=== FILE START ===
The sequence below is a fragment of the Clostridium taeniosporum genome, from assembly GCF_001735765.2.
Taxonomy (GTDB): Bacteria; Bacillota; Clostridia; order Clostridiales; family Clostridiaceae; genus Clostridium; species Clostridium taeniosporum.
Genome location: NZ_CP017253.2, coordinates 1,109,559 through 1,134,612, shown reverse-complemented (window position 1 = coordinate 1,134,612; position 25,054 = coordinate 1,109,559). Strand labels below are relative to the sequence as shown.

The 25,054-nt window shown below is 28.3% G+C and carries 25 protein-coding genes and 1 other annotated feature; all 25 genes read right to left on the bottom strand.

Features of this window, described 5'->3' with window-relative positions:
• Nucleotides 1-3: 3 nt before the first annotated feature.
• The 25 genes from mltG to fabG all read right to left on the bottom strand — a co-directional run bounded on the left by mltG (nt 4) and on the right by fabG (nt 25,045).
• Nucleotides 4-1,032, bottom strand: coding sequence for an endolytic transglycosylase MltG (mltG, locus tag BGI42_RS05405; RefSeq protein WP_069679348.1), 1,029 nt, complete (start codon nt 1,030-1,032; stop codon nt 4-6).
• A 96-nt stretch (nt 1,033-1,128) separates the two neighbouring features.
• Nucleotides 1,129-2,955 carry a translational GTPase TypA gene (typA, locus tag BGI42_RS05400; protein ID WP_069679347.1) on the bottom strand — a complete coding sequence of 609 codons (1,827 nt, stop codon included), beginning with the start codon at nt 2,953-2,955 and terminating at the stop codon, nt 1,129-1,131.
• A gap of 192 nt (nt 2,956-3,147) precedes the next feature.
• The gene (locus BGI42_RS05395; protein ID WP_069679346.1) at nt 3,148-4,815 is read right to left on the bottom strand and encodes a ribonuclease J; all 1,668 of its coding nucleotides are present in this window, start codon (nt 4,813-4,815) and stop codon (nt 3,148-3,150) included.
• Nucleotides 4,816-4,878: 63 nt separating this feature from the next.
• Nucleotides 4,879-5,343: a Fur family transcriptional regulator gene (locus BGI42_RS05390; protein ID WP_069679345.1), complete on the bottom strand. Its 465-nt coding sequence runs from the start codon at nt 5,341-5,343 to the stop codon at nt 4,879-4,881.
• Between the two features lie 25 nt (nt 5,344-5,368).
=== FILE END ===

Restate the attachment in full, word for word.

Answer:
The sequence below is a fragment of the Clostridium taeniosporum genome, from assembly GCF_001735765.2.
Taxonomy (GTDB): Bacteria; Bacillota; Clostridia; order Clostridiales; family Clostridiaceae; genus Clostridium; species Clostridium taeniosporum.
Genome location: NZ_CP017253.2, coordinates 1,109,559 through 1,134,612, shown reverse-complemented (window position 1 = coordinate 1,134,612; position 25,054 = coordinate 1,109,559). Strand labels below are relative to the sequence as shown.

The 25,054-nt window shown below is 28.3% G+C and carries 25 protein-coding genes and 1 other annotated feature; all 25 genes read right to left on the bottom strand.

Features of this window, described 5'->3' with window-relative positions:
• Nucleotides 1-3: 3 nt before the first annotated feature.
• The 25 genes from mltG to fabG all read right to left on the bottom strand — a co-directional run bounded on the left by mltG (nt 4) and on the right by fabG (nt 25,045).
• Nucleotides 4-1,032, bottom strand: coding sequence for an endolytic transglycosylase MltG (mltG, locus tag BGI42_RS05405; RefSeq protein WP_069679348.1), 1,029 nt, complete (start codon nt 1,030-1,032; stop codon nt 4-6).
• A 96-nt stretch (nt 1,033-1,128) separates the two neighbouring features.
• Nucleotides 1,129-2,955 carry a translational GTPase TypA gene (typA, locus tag BGI42_RS05400; protein ID WP_069679347.1) on the bottom strand — a complete coding sequence of 609 codons (1,827 nt, stop codon included), beginning with the start codon at nt 2,953-2,955 and terminating at the stop codon, nt 1,129-1,131.
• A gap of 192 nt (nt 2,956-3,147) precedes the next feature.
• The gene (locus BGI42_RS05395; protein ID WP_069679346.1) at nt 3,148-4,815 is read right to left on the bottom strand and encodes a ribonuclease J; all 1,668 of its coding nucleotides are present in this window, start codon (nt 4,813-4,815) and stop codon (nt 3,148-3,150) included.
• Nucleotides 4,816-4,878: 63 nt separating this feature from the next.
• Nucleotides 4,879-5,343: a Fur family transcriptional regulator gene (locus BGI42_RS05390; protein ID WP_069679345.1), complete on the bottom strand. Its 465-nt coding sequence runs from the start codon at nt 5,341-5,343 to the stop codon at nt 4,879-4,881.
• Between the two features lie 25 nt (nt 5,344-5,368).